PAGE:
Studies in Literature, Drama, and Film
Chapter 4. Race, Gender, and Class in Shakespeare’s Sonnets
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RACE, GENDER, AND CLASS IN SHAKESPEARE’S SONNETS
With this key [The Sonnets] Shakespeare unlocked his heart William Wordsworth, 1827
It seems to me that the sonnets could only have come from a man deeply in love, and in love with a woman. S. T. Coleridge, 1833
The most direct of the so-called “Dark Lady” sonnets, (127), (130), (131), and (132), contain such a powerful indictment of racism and sexism that they transcend their age and continue to retain their anti-racist, anti-sexist impact and relevance until today. Shakespeare’s ability to sympathize and identify with the (male or female) “Other” lies behind his main dramatic strategy of reversing stereotypes and subverting prejudices in his two central love tragedies of Othello and Antony and Cleopatra. The same strategy is the key to the understanding of The Merchant of Venice. The anti-racism of these sonnets is best understood when linked to the pervasive anti-racist dramatic strategy and “message” of those plays, particularly that of Antony and Cleopatra.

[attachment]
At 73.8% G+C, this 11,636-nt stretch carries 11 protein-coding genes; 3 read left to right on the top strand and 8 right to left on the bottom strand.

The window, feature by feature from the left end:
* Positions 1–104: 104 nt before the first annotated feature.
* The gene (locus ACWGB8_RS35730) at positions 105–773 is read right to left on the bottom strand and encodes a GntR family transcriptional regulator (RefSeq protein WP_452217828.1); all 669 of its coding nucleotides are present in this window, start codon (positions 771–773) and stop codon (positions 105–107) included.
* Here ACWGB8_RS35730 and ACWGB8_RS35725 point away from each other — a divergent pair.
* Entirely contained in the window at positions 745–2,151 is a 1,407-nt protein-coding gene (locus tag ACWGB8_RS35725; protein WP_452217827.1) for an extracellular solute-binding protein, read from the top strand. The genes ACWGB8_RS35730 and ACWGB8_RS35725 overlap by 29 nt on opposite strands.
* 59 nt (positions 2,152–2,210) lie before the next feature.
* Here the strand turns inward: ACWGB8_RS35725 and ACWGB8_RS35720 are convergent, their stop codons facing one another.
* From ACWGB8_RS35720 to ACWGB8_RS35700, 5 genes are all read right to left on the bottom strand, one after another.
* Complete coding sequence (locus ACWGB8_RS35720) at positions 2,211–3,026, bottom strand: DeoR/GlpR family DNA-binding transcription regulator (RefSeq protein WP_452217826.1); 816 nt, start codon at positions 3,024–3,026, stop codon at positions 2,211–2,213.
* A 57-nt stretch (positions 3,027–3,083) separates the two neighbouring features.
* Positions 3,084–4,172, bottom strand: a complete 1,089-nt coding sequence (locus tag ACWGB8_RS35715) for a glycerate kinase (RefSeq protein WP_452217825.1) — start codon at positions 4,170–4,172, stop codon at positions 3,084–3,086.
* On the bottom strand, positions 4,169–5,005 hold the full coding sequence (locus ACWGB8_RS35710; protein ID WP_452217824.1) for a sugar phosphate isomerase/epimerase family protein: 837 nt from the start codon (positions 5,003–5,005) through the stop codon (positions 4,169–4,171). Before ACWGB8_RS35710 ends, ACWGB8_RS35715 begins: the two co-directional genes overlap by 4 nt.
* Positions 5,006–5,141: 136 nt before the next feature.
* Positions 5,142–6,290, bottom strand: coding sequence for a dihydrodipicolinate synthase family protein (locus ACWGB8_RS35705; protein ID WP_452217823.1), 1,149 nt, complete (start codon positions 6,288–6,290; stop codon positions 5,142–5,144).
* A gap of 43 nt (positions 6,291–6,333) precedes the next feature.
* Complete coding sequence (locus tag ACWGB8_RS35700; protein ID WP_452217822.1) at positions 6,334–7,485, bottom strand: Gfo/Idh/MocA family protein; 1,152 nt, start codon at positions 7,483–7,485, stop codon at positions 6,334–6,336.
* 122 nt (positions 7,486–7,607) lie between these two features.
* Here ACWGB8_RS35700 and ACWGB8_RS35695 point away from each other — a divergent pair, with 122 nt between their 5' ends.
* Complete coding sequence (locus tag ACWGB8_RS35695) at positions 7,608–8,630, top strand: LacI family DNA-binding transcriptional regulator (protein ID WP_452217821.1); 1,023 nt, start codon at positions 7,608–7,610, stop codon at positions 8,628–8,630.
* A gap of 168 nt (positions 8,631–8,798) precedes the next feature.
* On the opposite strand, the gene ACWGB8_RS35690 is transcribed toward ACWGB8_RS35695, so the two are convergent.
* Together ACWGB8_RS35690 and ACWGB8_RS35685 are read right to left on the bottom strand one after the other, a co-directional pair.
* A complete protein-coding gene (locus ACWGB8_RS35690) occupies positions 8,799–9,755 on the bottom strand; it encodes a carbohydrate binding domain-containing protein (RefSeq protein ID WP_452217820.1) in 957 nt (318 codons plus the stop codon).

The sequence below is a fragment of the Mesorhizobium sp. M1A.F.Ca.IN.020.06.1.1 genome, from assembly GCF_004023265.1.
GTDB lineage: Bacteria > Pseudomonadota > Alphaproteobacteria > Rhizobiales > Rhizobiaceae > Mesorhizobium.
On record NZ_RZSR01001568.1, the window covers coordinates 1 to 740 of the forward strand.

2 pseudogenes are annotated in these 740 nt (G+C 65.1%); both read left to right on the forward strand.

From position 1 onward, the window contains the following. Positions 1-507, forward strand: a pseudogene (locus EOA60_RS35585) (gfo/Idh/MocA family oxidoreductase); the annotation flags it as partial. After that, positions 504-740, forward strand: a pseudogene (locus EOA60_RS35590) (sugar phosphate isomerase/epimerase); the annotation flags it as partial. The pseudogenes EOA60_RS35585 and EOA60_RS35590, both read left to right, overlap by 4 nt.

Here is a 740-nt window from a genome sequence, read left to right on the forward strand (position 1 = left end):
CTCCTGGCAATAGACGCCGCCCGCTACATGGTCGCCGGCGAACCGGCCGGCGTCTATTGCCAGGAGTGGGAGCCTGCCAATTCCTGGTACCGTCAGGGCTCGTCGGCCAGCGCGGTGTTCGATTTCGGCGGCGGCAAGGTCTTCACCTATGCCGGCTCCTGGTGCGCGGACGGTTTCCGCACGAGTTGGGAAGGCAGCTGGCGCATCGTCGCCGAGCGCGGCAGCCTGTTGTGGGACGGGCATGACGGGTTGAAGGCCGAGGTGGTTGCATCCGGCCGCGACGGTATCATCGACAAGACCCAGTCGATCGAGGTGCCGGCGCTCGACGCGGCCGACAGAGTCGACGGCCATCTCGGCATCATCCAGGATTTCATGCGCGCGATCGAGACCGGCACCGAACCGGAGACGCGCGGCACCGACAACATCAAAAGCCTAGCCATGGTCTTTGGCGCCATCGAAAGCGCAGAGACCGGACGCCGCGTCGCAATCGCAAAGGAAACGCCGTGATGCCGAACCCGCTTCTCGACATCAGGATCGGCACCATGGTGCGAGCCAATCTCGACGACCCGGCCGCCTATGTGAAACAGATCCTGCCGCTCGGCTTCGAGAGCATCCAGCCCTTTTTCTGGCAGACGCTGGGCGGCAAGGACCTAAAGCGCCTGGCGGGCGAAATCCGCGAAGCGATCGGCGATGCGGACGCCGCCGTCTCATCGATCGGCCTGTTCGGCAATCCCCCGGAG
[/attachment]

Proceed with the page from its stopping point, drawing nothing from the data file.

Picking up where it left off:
First of all, “Dark Lady” as a label for this group of sonnets is something of a misnomer, and may even be regarded as insulting. It has connotations ← 33 | 34 → similar to those of the racist epithet “Darkie” that was used for African-Americans in times gone by. It may even be said to hide or gloss over the real issue of the “Blackness” of the lady by making the mysteriousness of her...
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